Crippling debt and a coma at Christmas - a retired Nurse's battle to a better life.
After 30 years of dedicated service as a nurse and midwife, Caroline’s ill health meant she became jobless, homeless and facing crippling debt.
Caroline, now 57, moved to the UK in 2002 from Botswana after being recruited for a job nursing physically disabled people. She said farewell to her loving husband and two daughters in Africa to start her new opportunity, settling into a furnished flat organised by her new employer.
Caroline gradually developed arthritis, first in her hip, and then in her knee, ankles, wrists and right shoulder. She fell very ill, with pneumonia turning to chronic pulmonary obstructive disease which has left her with only one fully functioning lung. She developed high blood pressure and struggled on through osteoporosis and fibromyalgia only to be diagnosed with both type 1 and type 2 diabetes. This was just too much for Caroline.
“At Christmas time I was admitted to hospital, falling into a coma and was there for weeks. I nearly lost my limbs. I was so terrified. Terrified. I was discharged in a wheelchair, miserable, depressed and so, so isolated.” says Caroline, “and my diabetes was brought on by my poor diet, I couldn’t afford to live well.”
Due to her deteriorating health, Caroline couldn’t work so her contract was terminated. She lost her home.
“This was the beginning of my misery. I found sheltered housing. It had no furniture, carpet or curtains to guard against the cold. But it was a roof over my head for the winter. With the little money I had I decided to get a cooker rather than a fridge as I couldn’t afford fresh food.
“A neighbour offered me a double bed. I had no telephone so was isolated from my family, from the world around me. I didn’t realise that having to leave my job would mean I lost friends and colleagues too. The loneliness was hard to bear.”
At this time Caroline regularly walked the 4 mile round trip to her hospital appointments, battling with her deteriorating mobility when she couldn’t afford the bus fare.
“My only connection to the world was a free newspaper. Despite living without radio and TV the bills came flooding in and I was threatened with court every week. I locked myself inside, thinking every slight movement outside was a creditor. I regretted the day I was born. I wanted to go back to my homeland but it was impossible - I had no money.”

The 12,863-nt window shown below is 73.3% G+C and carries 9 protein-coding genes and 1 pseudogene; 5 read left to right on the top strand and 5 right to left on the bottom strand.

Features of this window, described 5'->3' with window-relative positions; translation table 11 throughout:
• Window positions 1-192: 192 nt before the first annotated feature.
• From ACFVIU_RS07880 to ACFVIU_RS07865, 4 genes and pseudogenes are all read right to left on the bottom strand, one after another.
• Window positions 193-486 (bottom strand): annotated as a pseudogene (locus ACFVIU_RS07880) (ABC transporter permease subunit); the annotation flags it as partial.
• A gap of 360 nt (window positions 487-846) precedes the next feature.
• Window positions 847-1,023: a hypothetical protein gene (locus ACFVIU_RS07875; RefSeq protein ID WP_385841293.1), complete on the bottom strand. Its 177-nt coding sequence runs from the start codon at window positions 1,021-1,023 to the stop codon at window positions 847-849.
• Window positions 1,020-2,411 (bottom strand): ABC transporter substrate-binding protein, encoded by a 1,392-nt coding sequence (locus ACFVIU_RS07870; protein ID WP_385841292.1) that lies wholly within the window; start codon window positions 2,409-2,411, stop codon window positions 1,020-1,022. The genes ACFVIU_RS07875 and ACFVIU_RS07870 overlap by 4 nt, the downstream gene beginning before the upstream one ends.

“I cried and cried. Tears which could fill a cup.”
Luckily, Caroline turned to Cavell Nurses’ Trust and we were able to help.
“The first wave of help carpeted my flat, and helped me with a proper kitchen. A weekly grant of £20 meant I could get a bus to hospital, visit church and become part of the world again.” says Caroline.
Caroline’s poor health meant she became eligible for government benefits which we were also able to help her obtain. As her mobility worsened, the bus trips became more difficult and taxis were expensive. So Cavell Nurses’ Trust were able to help again.
“I was frightened of becoming isolated again so I was delighted to get a car through a subsidised scheme. It’s modified to be used by my hands.”
We funded Caroline’s driving lessons and she took her test earlier this year. She was over the moon when she passed and is delighted that she is now fully independent.
“It’s easy to give, but I found it so hard to ask for help. It’s easy to nurse but not so easy to be nursed.”
“I’d ask people to support the work of Cavell Nurses’ Trust in any way they can. And if you are a Nurse, Midwife or Healthcare Assistant, even if you’re a student or are retired, please find the strength to ask for help.”
“Everybody deserves to live better”
Such is Caroline’s generous nature, she has now set up a regular donation to Cavell Nurses’ Trust because she wants someone else to benefit.